The output stage is conventional with two exceptions. The grid resistor is much lower than normal. PowerDrive allows this, and the output tube likes the lower resistance. The other exception is the use of DC on the filament. Most “experts” state that DHT’s sound better with AC on the filaments. In my testing I found a vague haziness in the sound. I could not hear any hum, but something wasn’t right. When I got the FFT analyzer it became obvious. Even though I could null the 60Hz hum out with the balance pot, I was getting intermodulation products from the 60Hz. In other words when you ran a 1000Hz tone through the amp, you got 1000Hz, and 1060Hz and 940Hz out of it. These intermodulation products were not strong, but caused an annoying fogginess to some music. I substituted a DC power supply for the filament transformer and all of this just went away. The final design uses DC for all of the filaments. This has been tried with dozens of tubes of several types, mostly 45′s, 2A3′s and 300B’s.
Power Supply Design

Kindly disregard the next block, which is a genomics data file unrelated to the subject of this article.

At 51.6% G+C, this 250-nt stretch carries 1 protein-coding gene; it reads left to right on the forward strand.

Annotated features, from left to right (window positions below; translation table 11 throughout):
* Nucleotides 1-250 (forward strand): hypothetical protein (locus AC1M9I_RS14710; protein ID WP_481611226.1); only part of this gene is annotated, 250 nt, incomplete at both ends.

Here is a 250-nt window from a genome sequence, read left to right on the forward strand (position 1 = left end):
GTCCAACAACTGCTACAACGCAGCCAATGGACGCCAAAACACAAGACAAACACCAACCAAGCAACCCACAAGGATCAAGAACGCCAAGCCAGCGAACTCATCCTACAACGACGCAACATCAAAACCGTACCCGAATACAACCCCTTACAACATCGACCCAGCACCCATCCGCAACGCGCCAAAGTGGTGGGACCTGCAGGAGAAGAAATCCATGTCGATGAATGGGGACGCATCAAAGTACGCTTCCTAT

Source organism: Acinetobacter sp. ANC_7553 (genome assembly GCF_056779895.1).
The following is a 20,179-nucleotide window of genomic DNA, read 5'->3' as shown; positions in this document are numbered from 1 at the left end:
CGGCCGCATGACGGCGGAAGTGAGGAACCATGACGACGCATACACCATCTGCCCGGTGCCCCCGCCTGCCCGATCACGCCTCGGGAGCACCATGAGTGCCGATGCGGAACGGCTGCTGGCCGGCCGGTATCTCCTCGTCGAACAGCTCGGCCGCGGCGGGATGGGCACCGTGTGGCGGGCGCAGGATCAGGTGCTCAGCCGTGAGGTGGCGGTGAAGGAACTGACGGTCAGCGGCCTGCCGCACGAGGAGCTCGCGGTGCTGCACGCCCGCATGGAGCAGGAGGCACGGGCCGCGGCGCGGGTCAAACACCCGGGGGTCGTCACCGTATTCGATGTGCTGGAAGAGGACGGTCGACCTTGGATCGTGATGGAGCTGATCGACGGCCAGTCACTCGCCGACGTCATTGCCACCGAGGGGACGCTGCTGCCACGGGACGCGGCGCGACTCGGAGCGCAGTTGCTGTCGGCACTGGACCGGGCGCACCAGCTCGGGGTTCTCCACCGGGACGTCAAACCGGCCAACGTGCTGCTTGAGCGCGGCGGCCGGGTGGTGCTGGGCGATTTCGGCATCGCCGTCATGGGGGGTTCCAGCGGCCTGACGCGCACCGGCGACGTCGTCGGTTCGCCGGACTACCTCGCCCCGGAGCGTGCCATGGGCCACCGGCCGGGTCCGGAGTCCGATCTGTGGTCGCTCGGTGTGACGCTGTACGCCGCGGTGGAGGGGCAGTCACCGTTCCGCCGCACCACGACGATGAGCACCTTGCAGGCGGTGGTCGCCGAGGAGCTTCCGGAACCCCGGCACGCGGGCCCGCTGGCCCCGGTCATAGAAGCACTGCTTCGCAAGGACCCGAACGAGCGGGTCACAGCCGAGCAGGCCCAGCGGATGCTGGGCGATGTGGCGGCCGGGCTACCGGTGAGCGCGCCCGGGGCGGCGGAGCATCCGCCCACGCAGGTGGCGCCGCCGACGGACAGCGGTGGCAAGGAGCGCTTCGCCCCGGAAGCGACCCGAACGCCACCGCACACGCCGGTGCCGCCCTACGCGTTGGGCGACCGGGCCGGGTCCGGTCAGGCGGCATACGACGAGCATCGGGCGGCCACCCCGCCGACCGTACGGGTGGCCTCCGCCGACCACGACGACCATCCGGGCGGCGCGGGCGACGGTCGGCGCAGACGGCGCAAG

The on board power supply uses FRED diodes for the bias (negative) voltages. This allows fast startup of the bias supply. The plate (positive) voltages are tube rectified. A 5AR4 is recommended because of it’s slow warm up characteristics. This allows all of the amplifier tubes time to warm up before the plate voltage is applied. The plate supply can be choke or capacitor input. There is room for a large power supply cap if you want one (to the left of the volume control), although it doesn’t seem to make much difference. Provisions are made for an external bypass capacitor from the B+ side of the output transformer to the output tube filament (ground). An oil cap or a Solen Fast Cap may improve the sound. My new amps use ASC motor RUN caps for the supplemental cap (100 uF 370 VAC). All filaments run on DC, there is no audible hum. There is a voltage regulator to assure that the DHT’s receive the correct filament voltage with very low ripple. If it seems that considerable time was spent on the power supply, you are right. The power supply is an integral part of the signal path in an SE amp.